Close  
Editorial

China’s ratchet job

/ 12:12 AM February 26, 2016
This image with notations provided by ImageSat International N.V., Wednesday, Feb. 17, 2016, shows satellite images of Woody Island, the largest of the Paracel Islands in the South China Sea. A U.S. official confirmed that China has placed a surface-to-air missile system on Woody Island in the Paracel chain, but it is unclear whether this is a short-term deployment or something intended to be more long-lasting. (ImageSat International N.V. via AP) MANDATORY CREDIT, NO SALES

This image with notations provided by ImageSat International N.V., Wednesday, Feb. 17, 2016, shows satellite images of Woody Island, the largest of the Paracel Islands in the South China Sea. A U.S. official confirmed that China has placed a surface-to-air missile system on Woody Island in the Paracel chain, but it is unclear whether this is a short-term deployment or something intended to be more long-lasting. (ImageSat International N.V. via AP) 

A ratchet is a mechanical device, usually with a wheel made of angled teeth, which allows movement in one direction. The familiar phrase “ratchet up” means an increase in tensions or a deterioration in a situation that is—because the movement is only in one direction—likely irreversible. Under this definition, China’s militarization of the South China Sea is a classic case of ratcheting up, and it carries ominous consequences for the region.

First, Beijing embarked on a program to transform at least four of the disputed reefs in the Spratlys into man-made islands, through an aggressive land reclamation project. In the view of both non-neutral experts and independent observers, the size of the reclamation meant the enlarged islands could support military facilities.

ADVERTISEMENT

Second, Beijing has apparently constructed at least six high-frequency radar towers in the four man-made islands, including at least two on Cuarteron Reef. The Daily Mail quotes the Center for Strategic and International Studies on the significance of the radar installations: They “speak to a long-term anti-access strategy by China—one that would see it establish effective control over the sea and airspace throughout the South China Sea.”

Third, Beijing has deployed surface-to-air missiles on Woody Island in the Paracels, another cluster of disputed reefs, islets and islands in the South China Sea.

Both the defense ministry of Taiwan and the US defense department confirmed the existence of the “air defense missile system” (as a Taipei spokesperson described the facility).

Fourth, Beijing deployed fighter jets to Woody Island just in the last week—something that has happened before but whose significance now, at a time of greater regional tensions, cannot be underestimated.

These and other actions have taken place while China’s neighbors protested, or perhaps even as a calibrated response to the regional community’s continuing push for a peaceful resolution of competing maritime and territorial claims. Just last week, the leaders of the Association of Southeast Asian Nations met in California with US President Barack Obama, and together issued an appeal for greater restraint; in Obama’s words, for “a halt to further reclamation, new construction and militarization of disputed areas.”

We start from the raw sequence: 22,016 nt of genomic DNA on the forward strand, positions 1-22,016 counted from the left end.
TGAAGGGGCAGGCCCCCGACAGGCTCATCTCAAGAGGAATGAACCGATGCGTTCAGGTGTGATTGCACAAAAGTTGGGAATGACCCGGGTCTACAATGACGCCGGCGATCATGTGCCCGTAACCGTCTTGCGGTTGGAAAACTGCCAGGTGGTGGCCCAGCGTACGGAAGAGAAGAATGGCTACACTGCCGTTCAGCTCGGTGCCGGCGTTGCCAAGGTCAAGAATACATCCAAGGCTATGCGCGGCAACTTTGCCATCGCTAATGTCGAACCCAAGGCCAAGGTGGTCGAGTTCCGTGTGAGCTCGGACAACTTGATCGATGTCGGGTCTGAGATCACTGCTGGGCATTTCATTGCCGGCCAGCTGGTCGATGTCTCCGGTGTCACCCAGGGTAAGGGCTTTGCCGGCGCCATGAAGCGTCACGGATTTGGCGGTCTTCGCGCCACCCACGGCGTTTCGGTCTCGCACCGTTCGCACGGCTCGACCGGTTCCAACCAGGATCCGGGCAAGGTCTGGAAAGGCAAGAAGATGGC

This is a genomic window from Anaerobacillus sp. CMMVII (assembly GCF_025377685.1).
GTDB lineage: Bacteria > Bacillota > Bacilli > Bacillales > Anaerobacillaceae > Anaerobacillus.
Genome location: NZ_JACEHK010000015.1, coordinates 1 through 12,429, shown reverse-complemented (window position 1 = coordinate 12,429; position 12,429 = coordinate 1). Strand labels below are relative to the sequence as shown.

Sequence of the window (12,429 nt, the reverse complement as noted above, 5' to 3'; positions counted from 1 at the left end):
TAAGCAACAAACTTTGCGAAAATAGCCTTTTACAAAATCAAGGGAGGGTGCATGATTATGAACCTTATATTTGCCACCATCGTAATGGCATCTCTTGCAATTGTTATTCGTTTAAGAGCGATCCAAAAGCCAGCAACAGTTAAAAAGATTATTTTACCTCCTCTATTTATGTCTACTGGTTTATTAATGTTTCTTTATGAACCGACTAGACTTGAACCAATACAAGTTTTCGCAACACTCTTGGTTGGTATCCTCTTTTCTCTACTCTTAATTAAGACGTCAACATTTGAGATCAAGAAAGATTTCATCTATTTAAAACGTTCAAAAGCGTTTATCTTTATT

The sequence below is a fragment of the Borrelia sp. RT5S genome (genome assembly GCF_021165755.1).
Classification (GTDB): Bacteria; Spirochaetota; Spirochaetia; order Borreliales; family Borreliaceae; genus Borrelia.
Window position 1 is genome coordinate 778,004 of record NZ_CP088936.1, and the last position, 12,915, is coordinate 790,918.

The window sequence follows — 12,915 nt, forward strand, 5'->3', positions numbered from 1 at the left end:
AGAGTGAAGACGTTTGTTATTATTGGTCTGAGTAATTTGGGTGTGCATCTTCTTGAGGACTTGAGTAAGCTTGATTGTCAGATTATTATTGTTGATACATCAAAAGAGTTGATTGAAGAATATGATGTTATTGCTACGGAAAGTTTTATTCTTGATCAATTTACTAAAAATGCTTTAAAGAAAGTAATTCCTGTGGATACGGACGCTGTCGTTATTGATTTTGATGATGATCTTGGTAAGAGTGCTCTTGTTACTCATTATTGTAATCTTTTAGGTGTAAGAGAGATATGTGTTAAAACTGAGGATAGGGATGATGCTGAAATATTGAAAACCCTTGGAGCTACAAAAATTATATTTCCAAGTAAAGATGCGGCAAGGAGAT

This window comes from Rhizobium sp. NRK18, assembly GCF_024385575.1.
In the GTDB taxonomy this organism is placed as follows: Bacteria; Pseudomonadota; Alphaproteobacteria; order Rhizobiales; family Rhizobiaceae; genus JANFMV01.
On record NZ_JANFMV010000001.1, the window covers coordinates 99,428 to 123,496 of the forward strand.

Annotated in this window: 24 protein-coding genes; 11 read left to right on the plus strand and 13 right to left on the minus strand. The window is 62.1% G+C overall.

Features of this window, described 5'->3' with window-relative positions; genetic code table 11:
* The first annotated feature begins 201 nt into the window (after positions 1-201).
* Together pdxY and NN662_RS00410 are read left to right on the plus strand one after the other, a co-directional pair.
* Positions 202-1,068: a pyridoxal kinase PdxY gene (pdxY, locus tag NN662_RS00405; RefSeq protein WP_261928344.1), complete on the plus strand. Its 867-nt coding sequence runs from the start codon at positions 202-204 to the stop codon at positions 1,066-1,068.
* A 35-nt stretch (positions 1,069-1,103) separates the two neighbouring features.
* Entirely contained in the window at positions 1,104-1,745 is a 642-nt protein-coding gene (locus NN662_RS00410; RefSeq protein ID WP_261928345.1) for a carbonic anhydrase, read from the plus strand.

It seems clear that Beijing is determined to look past these protestations. Foreign Minister Wang Yi belittled the controversy over the apparent militarization of the disputed islands, calling it “an attempt by certain Western media to create news stories.”

There is a difference in the way Beijing treats the Paracels from the Spratlys; it has exercised effective control over most of the Paracel Islands from the 1970s. It has asserted its increasingly expansive rights to the Spratlys, and thus to the Philippine claims, only in the 1990s. The difference explains why the air defense missiles were deployed on Woody, while (for the moment) only radar installations, lighthouses and landing pads are being constructed on Cuarteron and other artificial islands in the Spratlys.

But the CSIS analysis is right: The long-term goal of denying access to the area, including to large parts of the West Philippine Sea, is clear.

We read these concerted actions as Beijing’s strategic response to the Philippine lawsuit pending in an international arbitral body under the UN Convention on the Law of the Sea. It is readying itself for an adverse ruling, and, under the simple legal axiom that holds that possession is nine-tenths of the law (or whatever the count is in Chinese tradition), has moved rapidly to consolidate its hold on the disputed islands.

ADVERTISEMENT

We must protest this ratcheting up of tensions, and we must once again ask our allies and partners in the international community to join their voice to ours. China is a signatory to Unclos, as it is to many international agreements; it cannot simply do away with crucial provisions of international law if these are not to its liking, and by sending in the fighter jets. A wheel’s angled teeth can bite both ways.

Read Next
LATEST STORIES
MOST READ
Don't miss out on the latest news and information.
View comments

Subscribe to INQUIRER PLUS to get access to The Philippine Daily Inquirer & other 70+ titles, share up to 5 gadgets, listen to the news, download as early as 4am & share articles on social media. Call 896 6000.

TAGS: China, Paracels, South China Sea, spratlys, US, West Philippine Sea
For feedback, complaints, or inquiries, contact us.


© Copyright 1997-2019 INQUIRER.net | All Rights Reserved

We use cookies to ensure you get the best experience on our website. By continuing, you are agreeing to our use of cookies. To find out more, please click this link.